Even if all of the continent could be set against the Chaos as one, they needed a leader, one who was prophesied about long ago, one who was the Master of Magic. The earliest prophecies regarding this Master of Magic dated back over fifteen hundred years to year 847 of the First Age when Prophet Jganad mentioned that magic would be brought under control by some force that had never been seen before. Though it was not known at the time what various prophecy tangents were referring to, prophets by the early second century of the First Age had come to realize that these prophecies were referring to a single individual.


The largest breakthrough came in 429 of the Second Age when Master Prophet Terrand of Malorez received a prophecy giving clear instructions regarding who this One would be. News of this prophecy had caused Emperor Caterin of Angvard to try to take the prophet by force so he could discover that information. That action, as well as the prophet's self destruction and subsequent loss of the prophecy, started one of the largest wars between the two feuding nations. Since then, any piece of information regarding the One was shared between the Angvardi and Terulan Orders of Prophets to help avoid a repeat of those terrible years.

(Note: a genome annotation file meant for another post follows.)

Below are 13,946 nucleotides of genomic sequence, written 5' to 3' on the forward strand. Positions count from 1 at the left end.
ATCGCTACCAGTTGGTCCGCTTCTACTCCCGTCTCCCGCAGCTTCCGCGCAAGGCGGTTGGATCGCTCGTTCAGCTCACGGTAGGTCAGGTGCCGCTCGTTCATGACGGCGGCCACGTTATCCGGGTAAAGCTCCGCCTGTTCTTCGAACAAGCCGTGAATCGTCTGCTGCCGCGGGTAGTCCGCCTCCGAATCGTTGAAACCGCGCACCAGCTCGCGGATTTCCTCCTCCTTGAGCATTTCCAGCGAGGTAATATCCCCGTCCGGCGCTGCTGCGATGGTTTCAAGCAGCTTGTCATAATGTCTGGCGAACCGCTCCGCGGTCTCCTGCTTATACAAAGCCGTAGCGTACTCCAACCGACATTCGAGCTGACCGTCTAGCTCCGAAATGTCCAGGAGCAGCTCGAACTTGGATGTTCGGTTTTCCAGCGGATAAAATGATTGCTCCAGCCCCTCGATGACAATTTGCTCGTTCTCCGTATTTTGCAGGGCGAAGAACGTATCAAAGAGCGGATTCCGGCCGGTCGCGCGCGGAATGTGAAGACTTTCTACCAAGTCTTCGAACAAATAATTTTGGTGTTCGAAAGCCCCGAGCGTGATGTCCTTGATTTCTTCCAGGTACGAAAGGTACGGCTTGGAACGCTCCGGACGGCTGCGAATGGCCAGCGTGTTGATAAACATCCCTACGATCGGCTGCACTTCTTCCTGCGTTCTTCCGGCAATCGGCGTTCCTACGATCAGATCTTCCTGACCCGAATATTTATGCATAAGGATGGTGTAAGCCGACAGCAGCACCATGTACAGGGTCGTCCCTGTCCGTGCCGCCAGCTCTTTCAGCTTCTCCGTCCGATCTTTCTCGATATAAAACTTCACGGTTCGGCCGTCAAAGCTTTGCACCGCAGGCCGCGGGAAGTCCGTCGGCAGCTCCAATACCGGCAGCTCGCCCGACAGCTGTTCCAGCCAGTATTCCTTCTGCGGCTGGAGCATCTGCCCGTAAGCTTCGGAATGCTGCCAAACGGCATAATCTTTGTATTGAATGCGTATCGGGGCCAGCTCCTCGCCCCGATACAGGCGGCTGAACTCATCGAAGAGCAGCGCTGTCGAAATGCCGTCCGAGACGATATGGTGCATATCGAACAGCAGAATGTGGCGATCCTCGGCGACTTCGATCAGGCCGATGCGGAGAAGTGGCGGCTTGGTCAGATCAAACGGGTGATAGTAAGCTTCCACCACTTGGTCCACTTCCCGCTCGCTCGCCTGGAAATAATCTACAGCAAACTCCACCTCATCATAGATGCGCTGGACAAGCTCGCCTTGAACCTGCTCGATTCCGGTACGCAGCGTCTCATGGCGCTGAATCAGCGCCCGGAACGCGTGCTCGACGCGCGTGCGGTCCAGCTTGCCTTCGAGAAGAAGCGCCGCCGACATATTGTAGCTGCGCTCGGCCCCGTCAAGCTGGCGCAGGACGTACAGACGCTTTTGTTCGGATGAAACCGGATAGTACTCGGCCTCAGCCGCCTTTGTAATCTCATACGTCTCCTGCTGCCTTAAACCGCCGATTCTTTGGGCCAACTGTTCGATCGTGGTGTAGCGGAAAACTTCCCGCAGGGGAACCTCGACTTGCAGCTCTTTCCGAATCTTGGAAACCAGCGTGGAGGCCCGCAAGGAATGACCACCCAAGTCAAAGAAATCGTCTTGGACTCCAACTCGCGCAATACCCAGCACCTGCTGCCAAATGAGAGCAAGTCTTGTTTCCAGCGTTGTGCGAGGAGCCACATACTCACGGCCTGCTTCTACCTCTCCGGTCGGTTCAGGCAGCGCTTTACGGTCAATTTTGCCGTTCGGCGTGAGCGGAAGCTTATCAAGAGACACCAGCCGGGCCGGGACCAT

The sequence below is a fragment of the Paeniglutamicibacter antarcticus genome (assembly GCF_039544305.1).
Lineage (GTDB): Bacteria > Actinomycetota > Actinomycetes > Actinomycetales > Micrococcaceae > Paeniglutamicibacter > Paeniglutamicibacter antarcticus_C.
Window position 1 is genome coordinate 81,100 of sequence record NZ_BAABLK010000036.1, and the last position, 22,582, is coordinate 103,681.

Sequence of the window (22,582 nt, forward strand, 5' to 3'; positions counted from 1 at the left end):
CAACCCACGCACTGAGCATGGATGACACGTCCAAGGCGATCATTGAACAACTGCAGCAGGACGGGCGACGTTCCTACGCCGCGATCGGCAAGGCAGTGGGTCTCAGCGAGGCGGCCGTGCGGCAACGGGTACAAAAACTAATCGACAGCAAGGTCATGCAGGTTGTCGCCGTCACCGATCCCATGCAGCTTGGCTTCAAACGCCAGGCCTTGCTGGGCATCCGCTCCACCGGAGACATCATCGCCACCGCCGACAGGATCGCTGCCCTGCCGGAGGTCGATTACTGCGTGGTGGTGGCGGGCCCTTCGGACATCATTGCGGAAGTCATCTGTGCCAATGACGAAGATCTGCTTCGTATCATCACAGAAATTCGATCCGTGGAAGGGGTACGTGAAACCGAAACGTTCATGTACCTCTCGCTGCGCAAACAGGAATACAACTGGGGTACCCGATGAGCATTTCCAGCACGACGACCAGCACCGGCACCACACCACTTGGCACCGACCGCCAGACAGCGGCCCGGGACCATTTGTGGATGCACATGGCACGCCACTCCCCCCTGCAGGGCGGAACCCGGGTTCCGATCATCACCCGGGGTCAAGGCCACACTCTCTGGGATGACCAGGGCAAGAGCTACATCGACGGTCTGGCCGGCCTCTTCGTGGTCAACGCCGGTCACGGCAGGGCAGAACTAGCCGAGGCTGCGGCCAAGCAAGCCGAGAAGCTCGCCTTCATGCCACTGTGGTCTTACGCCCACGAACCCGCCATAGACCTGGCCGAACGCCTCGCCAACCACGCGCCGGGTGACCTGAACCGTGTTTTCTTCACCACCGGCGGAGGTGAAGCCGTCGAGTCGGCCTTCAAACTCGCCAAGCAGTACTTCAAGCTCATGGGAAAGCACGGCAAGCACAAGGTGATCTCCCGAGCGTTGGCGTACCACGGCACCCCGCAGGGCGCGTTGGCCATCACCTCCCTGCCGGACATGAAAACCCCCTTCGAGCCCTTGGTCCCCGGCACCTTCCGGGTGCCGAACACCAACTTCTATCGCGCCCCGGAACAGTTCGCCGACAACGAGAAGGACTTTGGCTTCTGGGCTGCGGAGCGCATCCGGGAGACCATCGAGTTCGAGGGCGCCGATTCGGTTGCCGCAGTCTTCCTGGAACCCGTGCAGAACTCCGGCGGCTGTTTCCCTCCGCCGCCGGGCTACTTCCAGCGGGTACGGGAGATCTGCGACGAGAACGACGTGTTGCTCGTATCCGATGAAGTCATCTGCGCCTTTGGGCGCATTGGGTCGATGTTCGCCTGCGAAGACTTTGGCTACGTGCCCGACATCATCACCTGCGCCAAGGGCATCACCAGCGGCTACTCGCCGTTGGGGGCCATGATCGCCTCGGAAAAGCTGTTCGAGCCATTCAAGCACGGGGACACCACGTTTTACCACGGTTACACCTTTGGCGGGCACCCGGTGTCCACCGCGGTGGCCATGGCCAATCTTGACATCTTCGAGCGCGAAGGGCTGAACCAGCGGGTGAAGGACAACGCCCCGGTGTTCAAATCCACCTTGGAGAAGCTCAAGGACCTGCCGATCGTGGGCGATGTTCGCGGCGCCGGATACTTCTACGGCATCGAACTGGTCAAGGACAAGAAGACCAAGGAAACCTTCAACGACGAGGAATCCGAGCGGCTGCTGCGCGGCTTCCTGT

"Leave us," Rael said to the various nobles. They were not pleased at being dismissed and made it known by their frowns and looks of hatred aimed at the wizard. Still, they were not willing to disobey the king when prophecy of this nature was at stake and filed out in an acceptable amount of time. When the last had left and the bronze doors were sealed leaving just the king and master wizard within, Rael spoke again, "Now, tell me what this new prophecy has said."


"It might be best if you read it yourself. It was inscribed by the Master Prophet himself from a vision he and all of his prophets saw."


"All of his prophets?" echoed Rael with skepticism in his voice.